Claude Lanzmann and the IDF
Tsahal, the French director Claude Lanzmann’s five-hour movie about the Israeli army that recently closed after a brief run in New York and Israel, is a disappointment, although not necessarily—as most of its Israeli critics seemed to think—because it is too appreciative of its subject.
Both cinematically and thematically, Tsahal (the Hebrew name for Israel’s army, an acronym formed from Tsva Haganah Leyisrael, the Israel Defense Force or IDF) is a sequel to Lanzmann’s ten-hour Shoah (1985), an extraordinary documentary about the Holocaust. Like Shoah, it eschews all previous documentary footage and consists largely of interviews with people recollecting the past; and like Shoah, too, it proceeds slowly and with enormous patience, its camera often resting on its interviewees’ faces for long periods of silence while they struggle with their emotions or seek to phrase or collect their thoughts. Tsahal also follows Shoah in counter-pointing such interviews with lengthy visual meditations on still landscapes and moving vehicles—in Shoah these are of trains and the Polish countryside, while in Tsahal they are mostly of desert and tanks—which serve as a brooding commentary on the halting words of men.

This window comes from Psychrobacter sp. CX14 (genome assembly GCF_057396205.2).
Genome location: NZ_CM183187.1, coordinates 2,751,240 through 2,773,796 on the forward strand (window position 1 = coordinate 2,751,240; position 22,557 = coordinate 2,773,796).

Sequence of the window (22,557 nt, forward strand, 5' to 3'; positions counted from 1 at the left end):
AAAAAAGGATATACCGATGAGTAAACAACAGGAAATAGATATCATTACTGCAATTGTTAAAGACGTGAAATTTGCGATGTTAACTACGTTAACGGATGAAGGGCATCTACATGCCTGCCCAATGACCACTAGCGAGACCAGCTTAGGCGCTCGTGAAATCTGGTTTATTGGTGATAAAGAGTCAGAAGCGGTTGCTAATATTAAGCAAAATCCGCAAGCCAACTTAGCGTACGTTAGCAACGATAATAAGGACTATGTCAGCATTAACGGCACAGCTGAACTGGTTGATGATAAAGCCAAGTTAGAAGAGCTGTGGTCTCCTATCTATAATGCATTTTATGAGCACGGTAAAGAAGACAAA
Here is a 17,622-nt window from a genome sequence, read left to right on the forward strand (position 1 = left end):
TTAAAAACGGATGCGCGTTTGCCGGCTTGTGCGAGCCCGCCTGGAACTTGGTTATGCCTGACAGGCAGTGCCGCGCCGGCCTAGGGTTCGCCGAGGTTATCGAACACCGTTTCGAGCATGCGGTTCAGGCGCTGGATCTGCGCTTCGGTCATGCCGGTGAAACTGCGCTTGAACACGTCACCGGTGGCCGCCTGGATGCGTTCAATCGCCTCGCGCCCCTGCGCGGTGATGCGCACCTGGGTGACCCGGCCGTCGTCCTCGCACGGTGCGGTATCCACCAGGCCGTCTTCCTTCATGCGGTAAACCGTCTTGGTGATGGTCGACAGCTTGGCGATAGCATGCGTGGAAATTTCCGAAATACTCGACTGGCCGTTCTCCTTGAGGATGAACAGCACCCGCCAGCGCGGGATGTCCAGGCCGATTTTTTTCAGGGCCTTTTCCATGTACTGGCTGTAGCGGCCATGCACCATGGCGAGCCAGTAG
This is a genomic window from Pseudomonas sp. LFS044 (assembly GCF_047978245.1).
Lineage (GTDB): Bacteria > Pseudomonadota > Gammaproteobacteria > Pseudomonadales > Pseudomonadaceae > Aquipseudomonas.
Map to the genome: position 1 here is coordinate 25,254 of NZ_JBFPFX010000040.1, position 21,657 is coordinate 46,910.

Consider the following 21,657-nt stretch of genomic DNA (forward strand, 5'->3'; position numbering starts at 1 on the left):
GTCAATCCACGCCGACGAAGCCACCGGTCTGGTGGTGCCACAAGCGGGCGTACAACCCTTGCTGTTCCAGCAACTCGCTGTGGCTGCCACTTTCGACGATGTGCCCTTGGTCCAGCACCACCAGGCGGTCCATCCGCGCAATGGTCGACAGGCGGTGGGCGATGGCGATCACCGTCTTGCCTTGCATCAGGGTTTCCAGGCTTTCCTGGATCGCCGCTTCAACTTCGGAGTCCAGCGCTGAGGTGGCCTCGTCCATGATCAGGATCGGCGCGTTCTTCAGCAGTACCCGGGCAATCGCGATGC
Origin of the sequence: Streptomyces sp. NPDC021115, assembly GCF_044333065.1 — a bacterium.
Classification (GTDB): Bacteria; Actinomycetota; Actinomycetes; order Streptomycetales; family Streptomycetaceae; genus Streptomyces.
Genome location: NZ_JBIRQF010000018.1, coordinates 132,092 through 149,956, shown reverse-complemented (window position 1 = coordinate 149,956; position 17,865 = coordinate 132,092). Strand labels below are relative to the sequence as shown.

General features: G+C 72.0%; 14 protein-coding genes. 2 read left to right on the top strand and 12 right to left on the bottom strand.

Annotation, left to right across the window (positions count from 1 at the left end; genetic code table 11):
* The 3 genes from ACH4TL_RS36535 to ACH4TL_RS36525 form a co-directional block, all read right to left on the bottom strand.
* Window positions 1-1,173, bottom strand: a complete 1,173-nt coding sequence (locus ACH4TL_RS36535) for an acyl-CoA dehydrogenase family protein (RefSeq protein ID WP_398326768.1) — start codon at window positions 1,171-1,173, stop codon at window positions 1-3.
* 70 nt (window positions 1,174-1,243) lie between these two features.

About the Author
Hillel Halkin is a columnist for the New York Sun and a veteran contributor to COMMENTARY. Portions of the present essay were delivered at Northwestern University in March as the Klutznick Lecture in Jewish Civilization.